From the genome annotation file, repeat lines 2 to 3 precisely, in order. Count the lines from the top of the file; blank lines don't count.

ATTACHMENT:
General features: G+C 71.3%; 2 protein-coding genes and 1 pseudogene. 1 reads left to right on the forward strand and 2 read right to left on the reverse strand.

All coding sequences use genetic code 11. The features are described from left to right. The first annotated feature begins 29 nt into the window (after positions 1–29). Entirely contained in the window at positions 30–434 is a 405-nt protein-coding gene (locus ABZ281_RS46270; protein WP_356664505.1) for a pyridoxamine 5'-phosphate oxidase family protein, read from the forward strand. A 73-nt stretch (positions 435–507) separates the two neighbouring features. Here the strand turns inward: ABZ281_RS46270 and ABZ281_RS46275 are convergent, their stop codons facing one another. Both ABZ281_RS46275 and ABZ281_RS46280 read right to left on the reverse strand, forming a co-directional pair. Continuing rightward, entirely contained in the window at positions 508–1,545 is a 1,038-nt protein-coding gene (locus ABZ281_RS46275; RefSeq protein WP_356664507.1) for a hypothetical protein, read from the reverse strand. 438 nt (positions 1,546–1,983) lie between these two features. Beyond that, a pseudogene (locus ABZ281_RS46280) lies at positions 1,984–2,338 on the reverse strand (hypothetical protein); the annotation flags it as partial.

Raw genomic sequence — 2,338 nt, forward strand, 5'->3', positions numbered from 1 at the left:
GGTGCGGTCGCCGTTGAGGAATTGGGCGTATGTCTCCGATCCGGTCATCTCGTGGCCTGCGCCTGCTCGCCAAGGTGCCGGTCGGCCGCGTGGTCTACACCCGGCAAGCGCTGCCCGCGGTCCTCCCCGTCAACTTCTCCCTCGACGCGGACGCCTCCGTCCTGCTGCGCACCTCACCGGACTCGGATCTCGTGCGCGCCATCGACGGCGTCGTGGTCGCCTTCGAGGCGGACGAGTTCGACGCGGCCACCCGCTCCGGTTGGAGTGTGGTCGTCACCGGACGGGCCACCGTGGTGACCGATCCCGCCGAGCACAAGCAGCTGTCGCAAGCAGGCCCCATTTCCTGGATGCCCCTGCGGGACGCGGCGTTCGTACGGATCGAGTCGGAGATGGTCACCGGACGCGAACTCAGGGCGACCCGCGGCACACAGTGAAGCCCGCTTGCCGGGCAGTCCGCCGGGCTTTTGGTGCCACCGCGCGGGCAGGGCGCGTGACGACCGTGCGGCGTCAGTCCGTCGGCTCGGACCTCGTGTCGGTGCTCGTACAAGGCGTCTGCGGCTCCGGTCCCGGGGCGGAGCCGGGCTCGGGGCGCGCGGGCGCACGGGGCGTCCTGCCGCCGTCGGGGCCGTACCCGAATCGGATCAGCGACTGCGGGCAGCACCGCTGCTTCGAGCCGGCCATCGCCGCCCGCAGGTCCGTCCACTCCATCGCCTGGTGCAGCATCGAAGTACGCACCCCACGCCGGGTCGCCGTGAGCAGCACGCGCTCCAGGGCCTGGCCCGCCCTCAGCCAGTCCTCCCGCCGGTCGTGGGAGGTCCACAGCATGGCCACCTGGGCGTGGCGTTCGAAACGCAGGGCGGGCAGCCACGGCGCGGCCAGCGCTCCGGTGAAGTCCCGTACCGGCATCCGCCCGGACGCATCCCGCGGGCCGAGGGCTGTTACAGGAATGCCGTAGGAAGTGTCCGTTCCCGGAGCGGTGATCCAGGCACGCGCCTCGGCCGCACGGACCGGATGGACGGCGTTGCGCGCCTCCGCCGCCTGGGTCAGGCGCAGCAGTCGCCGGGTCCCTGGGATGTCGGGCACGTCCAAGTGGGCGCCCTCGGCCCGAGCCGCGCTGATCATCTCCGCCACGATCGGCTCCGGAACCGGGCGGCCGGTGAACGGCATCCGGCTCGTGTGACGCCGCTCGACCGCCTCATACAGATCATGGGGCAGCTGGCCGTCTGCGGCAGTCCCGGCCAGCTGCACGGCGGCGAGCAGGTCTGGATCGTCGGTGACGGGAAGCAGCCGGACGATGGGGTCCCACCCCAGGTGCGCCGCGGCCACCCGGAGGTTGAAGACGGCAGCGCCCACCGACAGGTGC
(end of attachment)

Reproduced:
All coding sequences use genetic code 11. The features are described from left to right. The first annotated feature begins 29 nt into the window (after positions 1–29). Entirely contained in the window at positions 30–434 is a 405-nt protein-coding gene (locus ABZ281_RS46270; protein WP_356664505.1) for a pyridoxamine 5'-phosphate oxidase family protein, read from the forward strand. A 73-nt stretch (positions 435–507) separates the two neighbouring features. Here the strand turns inward: ABZ281_RS46270 and ABZ281_RS46275 are convergent, their stop codons facing one another. Both ABZ281_RS46275 and ABZ281_RS46280 read right to left on the reverse strand, forming a co-directional pair. Continuing rightward, entirely contained in the window at positions 508–1,545 is a 1,038-nt protein-coding gene (locus ABZ281_RS46275; RefSeq protein WP_356664507.1) for a hypothetical protein, read from the reverse strand. 438 nt (positions 1,546–1,983) lie between these two features. Beyond that, a pseudogene (locus ABZ281_RS46280) lies at positions 1,984–2,338 on the reverse strand (hypothetical protein); the annotation flags it as partial.

Raw genomic sequence — 2,338 nt, forward strand, 5'->3', positions numbered from 1 at the left: